The team have evaluated the ability of a microbial culture enriched from a briny oil-field soil sample from Kuwait to degrade hydrocarbons in PW obtained from the Wilcox formation, Payne County, OK and the Mississippian formation, Grant County, OK and have set up laboratory-scale bioreactors with PW and inoculated with the Kuwait culture.  

“Our results showed complete degradation of benzene, toluene, ethylbenzene, and xylenes (BTEX) in PW from Payne County in 9 days (Figure 1), suggesting the culture’s potential to remediate the PW. On the other hand, degradation of the same compounds in PW from Grant County did not occur even after 4 weeks of incubation by the same bacterial culture (Figure 2)”, Fathepure said. “We do not know the exact reason for this inhibition, but our analysis of the PW showed very high levels of total dissolved solids (TDS), NaCl, and heavy metals in this PW compared to PW from Payne County,” Fathepure added. 

The team further investigated the effect of dilution of the toxic PW on BTEX degradation by the culture. The team mixed the toxic PW (Grant County) with raw wastewater (WW) from Stillwater municipal wastewater treatment plant at various proportions. “Surprisingly, our results showed a complete degradation of BTEX within 5 days. These results are very encouraging because bioremediation of extremely toxic PW can still be accomplished simply by mixing with municipal wastewaters or other wastewaters and we have shown that our strategy can clean up two different wastewaters,” Fathepure said.  However, initial screening is needed to determine the toxicity of PW.  In fact, a similar strategy is already in use in Brazil, where PW is mixed with municipal wastewater to clean up toxic PW biologically.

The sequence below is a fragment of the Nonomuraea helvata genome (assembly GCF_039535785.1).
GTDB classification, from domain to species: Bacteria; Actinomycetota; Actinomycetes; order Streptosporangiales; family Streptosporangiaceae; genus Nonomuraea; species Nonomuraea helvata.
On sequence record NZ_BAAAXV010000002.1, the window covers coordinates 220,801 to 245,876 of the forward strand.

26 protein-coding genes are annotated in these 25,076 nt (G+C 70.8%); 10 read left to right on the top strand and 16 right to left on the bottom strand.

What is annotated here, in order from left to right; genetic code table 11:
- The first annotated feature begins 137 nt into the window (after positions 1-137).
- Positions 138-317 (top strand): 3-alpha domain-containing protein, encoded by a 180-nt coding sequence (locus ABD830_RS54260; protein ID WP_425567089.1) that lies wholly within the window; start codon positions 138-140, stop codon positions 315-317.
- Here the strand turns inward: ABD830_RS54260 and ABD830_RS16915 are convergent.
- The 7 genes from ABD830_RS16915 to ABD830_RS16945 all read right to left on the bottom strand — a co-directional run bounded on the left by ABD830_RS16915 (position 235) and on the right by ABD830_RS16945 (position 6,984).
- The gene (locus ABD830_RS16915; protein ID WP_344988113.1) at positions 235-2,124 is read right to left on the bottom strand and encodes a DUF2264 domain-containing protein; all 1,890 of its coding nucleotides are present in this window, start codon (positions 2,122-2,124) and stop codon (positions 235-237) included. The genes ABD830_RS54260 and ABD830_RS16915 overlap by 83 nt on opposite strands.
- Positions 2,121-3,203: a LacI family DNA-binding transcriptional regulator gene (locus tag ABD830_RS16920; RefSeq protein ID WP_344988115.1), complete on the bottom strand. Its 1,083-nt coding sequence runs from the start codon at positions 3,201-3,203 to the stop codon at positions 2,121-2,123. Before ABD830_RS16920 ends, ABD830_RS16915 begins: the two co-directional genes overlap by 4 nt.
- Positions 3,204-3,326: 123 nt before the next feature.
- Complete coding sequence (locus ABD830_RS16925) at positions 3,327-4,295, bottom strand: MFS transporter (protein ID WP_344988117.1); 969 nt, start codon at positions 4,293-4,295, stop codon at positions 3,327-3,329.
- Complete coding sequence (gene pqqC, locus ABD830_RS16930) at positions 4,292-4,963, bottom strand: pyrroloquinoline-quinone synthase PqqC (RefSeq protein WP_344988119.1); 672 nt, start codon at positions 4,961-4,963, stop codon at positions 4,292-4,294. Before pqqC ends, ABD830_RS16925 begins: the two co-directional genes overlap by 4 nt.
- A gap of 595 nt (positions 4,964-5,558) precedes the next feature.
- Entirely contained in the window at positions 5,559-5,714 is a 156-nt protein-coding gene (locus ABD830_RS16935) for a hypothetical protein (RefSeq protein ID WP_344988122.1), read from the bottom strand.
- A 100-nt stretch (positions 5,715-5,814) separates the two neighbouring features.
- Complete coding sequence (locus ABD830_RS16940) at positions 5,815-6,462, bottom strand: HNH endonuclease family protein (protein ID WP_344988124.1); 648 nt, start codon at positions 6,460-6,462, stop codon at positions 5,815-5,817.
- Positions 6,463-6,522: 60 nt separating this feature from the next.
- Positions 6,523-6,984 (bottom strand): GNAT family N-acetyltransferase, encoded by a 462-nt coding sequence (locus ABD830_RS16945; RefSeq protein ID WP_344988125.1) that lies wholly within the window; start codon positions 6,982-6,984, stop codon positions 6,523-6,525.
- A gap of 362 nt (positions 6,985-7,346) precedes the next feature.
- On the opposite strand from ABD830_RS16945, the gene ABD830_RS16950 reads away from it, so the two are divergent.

Figure 1. Biodegradation of BTEX in PW from Payne County by Kuwait cultureThe Kuwait culture can completely degrade BTEX compounds in 9 days. No degradation of BTEX (only benzene results shown) occurred in uninoculated bioreactors, suggesting that the Kuwait culture is responsible for the observed degradation of BTEX compounds. 










Figure 2 A. Biodegradation of BTEX in PW from Grant County.  B. Biodegradation of BTEX in PW mixed with wastewater (50% PW + 50% WW). These results show that no degradation of BTEX occurred in PW from Grant County even after 4 weeks of incubation. However, complete degradation of BTEX occurred with just 5 days when the PW was mixed with municipal wastewater, suggesting mixing with other wastewater can reduce toxicity of PW.

The research group have also isolated a pure culture of a halophilic bacterium that degrades both aromatic and aliphatic hydrocarbons in the presence of salt ranging from 5 – 24% NaCl from the Payne County PW.  “This organism has been designated as Modicisalibacter sp. strain Wilcox and is a close relative of Modicisalibacter tunisiensis isolated from an oil-field water in Tunisia and we have sequenced strain Wilcox’ genome,” Fathepure said.  Genome analysis predicted the presence of several genes for the degradation of a variety of aliphatic and aromatic hydrocarbons as well as genes that confer resistance to a variety of heavy metals.  This work has been recently published in Scientific reports journal. Please refer to Scientific Reports. 2021. 11(1):6943. 

This work was supported in part by the National Science Foundation under Grant No. OIA-1946093 through OK NSF EPSCoR.